Sunday, March 27, 2011

Thank you Tony...

Last week a friend of mine lost his Dad to kidney failure. It was a long process and he put up one hell of a fight from all accounts. He was a good man, and there are many people mourning his loss these days.

Back in the day I was a member of Boy Scout Troop #186 based out of Roseville, MN. We were not your typical scouting troop. We cared little about merit badges, and we hardly ever wore our uniform shirt much less the necktie. What we did focus on is character and building confidence and useful life skills. We didn't care much for the book and the status quo, yet we were probably some of the best damn scouts that ever came out of that organization. If you were lost in the woods, broke something out in the middle of nowhere, or needed to survive a few days away from civilization, you should pray someone from our troop was with you.

Tony was a huge influence on all of us. He wasn't polished; he made you do things on your own, because that was the only way you were gonna learn it and/or get better at it. He told it like it was, and if you were being a dumbass or slouch, he'd let you know. He was the assistant Scout Master in our troop, and even though he didn't quite look the part, I know he took that title seriously.

If you pulled your weight, didn't complain, and did a good job, you were invited to be a part of the inner circle in that troop. Slackers weren't wanted. I managed to get in that group and felt honored to be able to go up to where the leaders tents were at the campgrounds and sit in their circle of chairs and just BS for a few hours.

That troop, and Tony's influence, laid the foundation for the person that I am today. I didn't have a whole lot of confidence when I started scouts, but I sure found some quick. I never made it to Eagle Scout by my own choosing. One of the things supposedly that played into whether or not you got that level was your character, and there were plenty of examples of people getting it in our troop that should not have gotten it if that was truly taken into consideration. So I chose not to do all the tedious merit badge requirements for it. I remember Tony being one of the ones disappointed when I said I had no intention of fulfilling the requirements for this. But when I told him why, he didn't try to change my mind. He accepted it even though he didn't like it, because I had made a choice based on my feelings and not because I was being lazy.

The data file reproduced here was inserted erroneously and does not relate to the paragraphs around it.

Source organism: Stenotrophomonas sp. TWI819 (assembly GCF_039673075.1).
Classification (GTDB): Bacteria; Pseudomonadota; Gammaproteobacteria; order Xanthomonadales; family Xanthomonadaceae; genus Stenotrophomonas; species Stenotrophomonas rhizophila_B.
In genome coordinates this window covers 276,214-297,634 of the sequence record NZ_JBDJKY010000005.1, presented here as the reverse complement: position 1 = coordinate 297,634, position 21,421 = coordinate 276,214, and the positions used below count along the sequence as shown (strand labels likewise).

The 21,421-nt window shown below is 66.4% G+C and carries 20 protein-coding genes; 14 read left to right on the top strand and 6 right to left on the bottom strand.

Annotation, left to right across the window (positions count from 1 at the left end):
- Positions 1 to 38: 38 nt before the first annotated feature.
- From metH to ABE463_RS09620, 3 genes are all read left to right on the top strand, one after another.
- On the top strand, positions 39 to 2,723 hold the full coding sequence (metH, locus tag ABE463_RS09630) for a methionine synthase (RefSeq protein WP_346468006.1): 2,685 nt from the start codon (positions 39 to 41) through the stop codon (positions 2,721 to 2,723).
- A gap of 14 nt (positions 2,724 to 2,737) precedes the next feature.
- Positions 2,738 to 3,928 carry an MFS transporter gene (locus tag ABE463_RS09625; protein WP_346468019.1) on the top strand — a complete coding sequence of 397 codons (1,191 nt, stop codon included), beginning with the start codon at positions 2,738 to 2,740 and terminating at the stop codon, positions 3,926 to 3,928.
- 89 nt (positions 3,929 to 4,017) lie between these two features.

I turned 18 and left the troop, went off to college, but managed to stay in very distant touch with Tony through my Dad and also the Haunted Shack (a fundraiser Tony helped make me a part of for Special Olympics up in Duluth, MN). I learned of his illness after it had taken quite a toll on him, and was fortunate to hang out with him for a weekend last summer. He was tired and run down then, but still battling and still the same Tony spirit wise. When I learned of his passing last week, it saddened me greatly. The world lost a good man.

I don't believe in heaven or hell. I don't believe that after we die we live eternally in some beautiful field somewhere. But I do believe in a persons spirit, and each of us has energys of sort that can't be seen or heard. But they are there. Tony's pain is at an end, and I take comfort in knowing that he is now resting peacefully.

Thank you Tony. I hope that all of us that were scouts under you made you proud, and I will honor your legacy with trying to continuously better myself as the years go by.

You will be missed.

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